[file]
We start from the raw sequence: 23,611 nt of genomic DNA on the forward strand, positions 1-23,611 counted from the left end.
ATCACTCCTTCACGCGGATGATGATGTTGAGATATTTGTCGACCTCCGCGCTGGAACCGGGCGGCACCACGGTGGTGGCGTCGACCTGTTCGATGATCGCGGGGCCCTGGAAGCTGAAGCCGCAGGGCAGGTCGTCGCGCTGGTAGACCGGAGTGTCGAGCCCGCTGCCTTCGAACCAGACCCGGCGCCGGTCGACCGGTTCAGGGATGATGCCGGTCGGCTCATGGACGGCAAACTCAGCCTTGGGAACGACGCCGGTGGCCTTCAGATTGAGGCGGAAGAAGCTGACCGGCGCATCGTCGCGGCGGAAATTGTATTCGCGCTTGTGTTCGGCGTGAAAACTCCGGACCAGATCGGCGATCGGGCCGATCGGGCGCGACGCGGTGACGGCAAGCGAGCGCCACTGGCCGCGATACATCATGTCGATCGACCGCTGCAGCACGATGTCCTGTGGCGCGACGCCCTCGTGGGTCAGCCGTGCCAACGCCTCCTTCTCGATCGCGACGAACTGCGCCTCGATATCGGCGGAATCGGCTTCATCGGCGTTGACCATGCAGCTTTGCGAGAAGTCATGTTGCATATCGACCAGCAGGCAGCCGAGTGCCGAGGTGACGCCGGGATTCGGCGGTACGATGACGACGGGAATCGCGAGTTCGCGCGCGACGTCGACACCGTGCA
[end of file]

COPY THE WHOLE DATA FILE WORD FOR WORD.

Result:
We start from the raw sequence: 23,611 nt of genomic DNA on the forward strand, positions 1-23,611 counted from the left end.
ATCACTCCTTCACGCGGATGATGATGTTGAGATATTTGTCGACCTCCGCGCTGGAACCGGGCGGCACCACGGTGGTGGCGTCGACCTGTTCGATGATCGCGGGGCCCTGGAAGCTGAAGCCGCAGGGCAGGTCGTCGCGCTGGTAGACCGGAGTGTCGAGCCCGCTGCCTTCGAACCAGACCCGGCGCCGGTCGACCGGTTCAGGGATGATGCCGGTCGGCTCATGGACGGCAAACTCAGCCTTGGGAACGACGCCGGTGGCCTTCAGATTGAGGCGGAAGAAGCTGACCGGCGCATCGTCGCGGCGGAAATTGTATTCGCGCTTGTGTTCGGCGTGAAAACTCCGGACCAGATCGGCGATCGGGCCGATCGGGCGCGACGCGGTGACGGCAAGCGAGCGCCACTGGCCGCGATACATCATGTCGATCGACCGCTGCAGCACGATGTCCTGTGGCGCGACGCCCTCGTGGGTCAGCCGTGCCAACGCCTCCTTCTCGATCGCGACGAACTGCGCCTCGATATCGGCGGAATCGGCTTCATCGGCGTTGACCATGCAGCTTTGCGAGAAGTCATGTTGCATATCGACCAGCAGGCAGCCGAGTGCCGAGGTGACGCCGGGATTCGGCGGTACGATGACGACGGGAATCGCGAGTTCGCGCGCGACGTCGACACCGTGCA